Materials and Methods

MPC Culture and Osteoblast or Chondrocyte Differentiation.

Bone marrow was obtained from three healthy donors after informed consent according to guidelines from the University of Minnesota Committee on the Use of Human Subjects in Research. Isolation and culture of human bone marrow-derived MPCs and differentiation of MPCs to the osteoblast and chondroblast lineage were done as described (7). Immunohistochemical staining for osteocalcin, collagen type I, and collagen type II was done as described (7). For Alzarin red staining, cells were fixed with 4% paraformaldehyde at room temperature for 15 min, rinsed in PBS, and then stained in Alzarin red for 15 min. After rinsing in deioined H2O, slides were dehydrated and mounted.

cDNA Microarray Analysis.

Total RNA was isolated from MPCs or MPCs induced to the osteoblast or chondroblast lineage for 1, 2, and 7 days by using a RNeasy mini-kit (Qiagen, Chatsworth, CA) per the manufacturer's protocol. Total RNA was digested with DNase I (Promega) at 37°C for 1 h followed by repurification with Qiagen RNeasy mini-columns to eliminate genomic DNA. α-33P-dCTP-labeled cDNA probes were generated and hybridized to a Human GeneFilters microarray (Research Genetics, Huntsville, AL, catalogue no. GF211) at 42°C for 18–20 h as recommended in the protocol from the manufacturer. Blots were washed twice in 2× SSC, 1% SDS at 55°C for 20 min and once in 0.5× SSC, 1% SDS at 55°C for 15 min. Arrays were read by a PhosphorImager screen scanner (Molecular Dynamics, Storm 860). Software PATHWAY 3.0 (Research Genetics) and SPOTFIRE 7.0 (Spotfire, Cambridge, MA) were used to analyze the data. In brief, the raw data from each array were normalized according to the manufacturer's guidelines by using PATHWAY 3.0. Paired t test on normalized intensity with P value ≤0.05 followed by ratio change (ratio of normalized intensity ≥2.0 or ≤0.5) was used to generate the list of genes with significant change in expression profile during osteoblast differentiation. For hierarchical and K-means cluster analysis, data with normalized intensity from excel spreadsheets were imported into SPOTFIRE 7.0. Hierarchical clustering was done by using the unweighted average method. The dendrogram was calculated based on the similarity between genes by using Euclidean distance as a similarity measurement. K-means clustering was done by using an evenly spaced profile and correlation as a similarity measure.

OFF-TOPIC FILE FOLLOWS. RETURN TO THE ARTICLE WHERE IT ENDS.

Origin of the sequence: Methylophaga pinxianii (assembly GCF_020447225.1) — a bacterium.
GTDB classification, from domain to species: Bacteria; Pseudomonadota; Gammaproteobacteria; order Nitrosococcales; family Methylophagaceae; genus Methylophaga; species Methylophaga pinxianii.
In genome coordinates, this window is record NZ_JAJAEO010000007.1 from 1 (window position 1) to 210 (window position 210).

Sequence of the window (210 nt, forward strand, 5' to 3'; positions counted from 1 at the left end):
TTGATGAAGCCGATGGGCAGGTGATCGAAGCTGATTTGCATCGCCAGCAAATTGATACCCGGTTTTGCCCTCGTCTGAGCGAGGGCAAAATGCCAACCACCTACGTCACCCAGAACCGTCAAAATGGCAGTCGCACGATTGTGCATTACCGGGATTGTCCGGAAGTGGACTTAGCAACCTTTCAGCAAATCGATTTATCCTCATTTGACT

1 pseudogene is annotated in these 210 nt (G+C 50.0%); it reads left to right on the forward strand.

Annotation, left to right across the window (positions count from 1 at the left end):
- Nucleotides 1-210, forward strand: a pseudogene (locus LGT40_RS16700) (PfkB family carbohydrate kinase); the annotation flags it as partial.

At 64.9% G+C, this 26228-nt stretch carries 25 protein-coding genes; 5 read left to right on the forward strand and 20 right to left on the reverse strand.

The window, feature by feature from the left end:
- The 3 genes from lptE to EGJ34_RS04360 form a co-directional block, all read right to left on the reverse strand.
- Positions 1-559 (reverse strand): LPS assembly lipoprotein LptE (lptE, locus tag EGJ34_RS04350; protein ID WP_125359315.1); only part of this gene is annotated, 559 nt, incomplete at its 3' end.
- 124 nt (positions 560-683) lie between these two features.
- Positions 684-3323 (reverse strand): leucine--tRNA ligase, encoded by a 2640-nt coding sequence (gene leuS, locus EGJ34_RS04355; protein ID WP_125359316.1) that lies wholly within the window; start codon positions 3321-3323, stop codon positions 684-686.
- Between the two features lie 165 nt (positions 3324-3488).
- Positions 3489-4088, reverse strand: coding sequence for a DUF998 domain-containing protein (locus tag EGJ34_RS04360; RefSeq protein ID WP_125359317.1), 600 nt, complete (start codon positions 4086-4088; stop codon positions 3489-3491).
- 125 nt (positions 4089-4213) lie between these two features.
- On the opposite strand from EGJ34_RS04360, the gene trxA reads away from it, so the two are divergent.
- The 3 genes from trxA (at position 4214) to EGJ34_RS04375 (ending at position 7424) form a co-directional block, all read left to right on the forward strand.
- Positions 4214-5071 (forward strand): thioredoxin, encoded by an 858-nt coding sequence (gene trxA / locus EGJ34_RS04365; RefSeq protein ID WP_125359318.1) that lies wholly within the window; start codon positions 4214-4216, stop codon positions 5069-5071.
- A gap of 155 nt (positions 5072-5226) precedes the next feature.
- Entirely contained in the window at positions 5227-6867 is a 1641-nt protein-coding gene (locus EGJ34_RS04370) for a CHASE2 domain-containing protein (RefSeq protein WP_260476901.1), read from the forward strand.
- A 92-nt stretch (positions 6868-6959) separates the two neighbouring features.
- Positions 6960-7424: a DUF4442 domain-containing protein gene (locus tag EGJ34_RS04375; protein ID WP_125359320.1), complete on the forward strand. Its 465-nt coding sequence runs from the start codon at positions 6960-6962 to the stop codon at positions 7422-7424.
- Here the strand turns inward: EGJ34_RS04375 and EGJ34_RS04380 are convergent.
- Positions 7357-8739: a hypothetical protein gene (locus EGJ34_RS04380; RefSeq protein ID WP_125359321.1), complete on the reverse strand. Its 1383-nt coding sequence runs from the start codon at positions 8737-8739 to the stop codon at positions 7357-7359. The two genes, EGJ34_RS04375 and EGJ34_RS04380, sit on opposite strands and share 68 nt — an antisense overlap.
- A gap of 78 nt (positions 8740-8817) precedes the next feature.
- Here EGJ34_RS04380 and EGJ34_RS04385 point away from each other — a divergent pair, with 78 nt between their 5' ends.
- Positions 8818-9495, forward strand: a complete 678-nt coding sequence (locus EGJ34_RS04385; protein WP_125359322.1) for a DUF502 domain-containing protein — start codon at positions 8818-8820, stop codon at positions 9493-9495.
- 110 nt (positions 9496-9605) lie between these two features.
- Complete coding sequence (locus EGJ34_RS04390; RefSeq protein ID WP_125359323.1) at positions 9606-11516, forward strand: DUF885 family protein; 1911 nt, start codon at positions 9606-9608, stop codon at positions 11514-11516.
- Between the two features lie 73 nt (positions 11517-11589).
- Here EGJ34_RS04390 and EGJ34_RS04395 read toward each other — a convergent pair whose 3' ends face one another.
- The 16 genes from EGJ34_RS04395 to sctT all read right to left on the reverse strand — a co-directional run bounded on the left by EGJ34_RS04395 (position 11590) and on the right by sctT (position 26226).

Real-Time RT-PCR.

Total RNA from MPCs and MPCs differentiated to the osteoblast lineage for 1, 2, 4, 7, and 14 days was reverse-transcribed by using Superscript II (GIBCO). Quantitative RT-PCR (ABI PRISM 7700, Perkin–Elmer/Applied Biosystems) was done as follows: 40 cycles of PCR (95°C for 15 s, 60°C for 1 min) after initial denaturation for 10 min at 95°C by using 12.5 μl of 2× Syber green universal mix (Perkin–Elmer/Applied Biosystems), 100 nmol primers, 1 μl cDNA, and H2O to 25 μl. mRNA levels were normalized by using β-actin as a housekeeping gene. We compared levels in undifferentiated MPCs with levels in MPCs induced to the osteoblast lineage by using ABI PRISM 7700 software DETECTOR 1.6. Primers used for RT-PCR are as follows: muscle segment homolog Drosophilia homeobox 2 (MSX2), 5′-ctacccgttccatagacctgtgctt-3′, 5′-gagagggagaggaaaccctttgaa-3′; PTHr1, 5′-catcttttggtccatctgtccatc-3′, 5′-ctggagaccctcgagaccaca-3′; POU2F1, 5′-agtttgcggctggaggtgcctta-3′, 5′-agtcacgatgttgggggctcctc-3′; KIAA0407, 5′-catgggaagcttgagtatttcac-3′, 5′-ttaatccctcgaaagagcatgta-3′; KIAA0220, 5′-aaggccatggtaacaaccaa-3′, 5′-accctcatgatggagagtcg-3′; CBFA1, 5′-agaggtaccagatgggactgtggtt-3′, 5′-ggtagctacttggggaggatttgtg-3′; KLF1, 5′-gcgcgtgacacaatgctg-3′, 5′-ttgggaacgcgagtcca-3′; GATA1, 5′-ttcttgcccgccatgc-3′, 5′-cgaggaatcatccctggct-3′; BMP8, 5′-cagtccaacagggagtctgacttgt-3′, 5′-cccgtcctcagtctccacataga-3′; and β-actin, 5′-tacctcatgaagatcctca-3′, 5′-ttcgtggatgccacaggac-3′.